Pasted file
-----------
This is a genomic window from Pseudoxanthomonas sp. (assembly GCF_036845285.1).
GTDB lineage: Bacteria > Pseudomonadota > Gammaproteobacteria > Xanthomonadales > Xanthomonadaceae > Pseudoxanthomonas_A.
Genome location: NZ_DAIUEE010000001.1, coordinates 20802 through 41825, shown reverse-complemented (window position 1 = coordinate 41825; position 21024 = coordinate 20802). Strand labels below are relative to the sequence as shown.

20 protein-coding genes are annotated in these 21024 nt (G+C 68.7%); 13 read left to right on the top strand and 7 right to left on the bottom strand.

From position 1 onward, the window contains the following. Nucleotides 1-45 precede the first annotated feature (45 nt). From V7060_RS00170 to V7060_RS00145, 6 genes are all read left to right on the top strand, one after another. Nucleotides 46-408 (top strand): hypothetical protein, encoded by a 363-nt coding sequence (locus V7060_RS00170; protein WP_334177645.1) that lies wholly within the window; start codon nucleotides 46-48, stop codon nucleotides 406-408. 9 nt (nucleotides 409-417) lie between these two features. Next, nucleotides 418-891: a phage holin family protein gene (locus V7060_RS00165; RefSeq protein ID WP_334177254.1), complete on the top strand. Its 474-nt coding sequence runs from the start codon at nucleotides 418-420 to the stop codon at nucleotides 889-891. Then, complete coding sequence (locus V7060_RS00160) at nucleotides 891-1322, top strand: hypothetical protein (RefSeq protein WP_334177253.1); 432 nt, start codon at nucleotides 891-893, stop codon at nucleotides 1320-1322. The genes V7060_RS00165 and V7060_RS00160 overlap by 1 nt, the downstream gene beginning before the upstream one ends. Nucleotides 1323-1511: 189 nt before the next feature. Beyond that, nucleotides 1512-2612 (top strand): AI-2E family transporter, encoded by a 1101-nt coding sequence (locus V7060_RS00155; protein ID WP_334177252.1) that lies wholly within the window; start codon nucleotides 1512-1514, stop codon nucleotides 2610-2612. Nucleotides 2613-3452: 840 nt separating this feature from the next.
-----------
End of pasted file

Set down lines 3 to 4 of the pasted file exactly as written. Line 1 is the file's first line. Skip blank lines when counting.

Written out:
Genome location: NZ_DAIUEE010000001.1, coordinates 20802 through 41825, shown reverse-complemented (window position 1 = coordinate 41825; position 21024 = coordinate 20802). Strand labels below are relative to the sequence as shown.

20 protein-coding genes are annotated in these 21024 nt (G+C 68.7%); 13 read left to right on the top strand and 7 right to left on the bottom strand.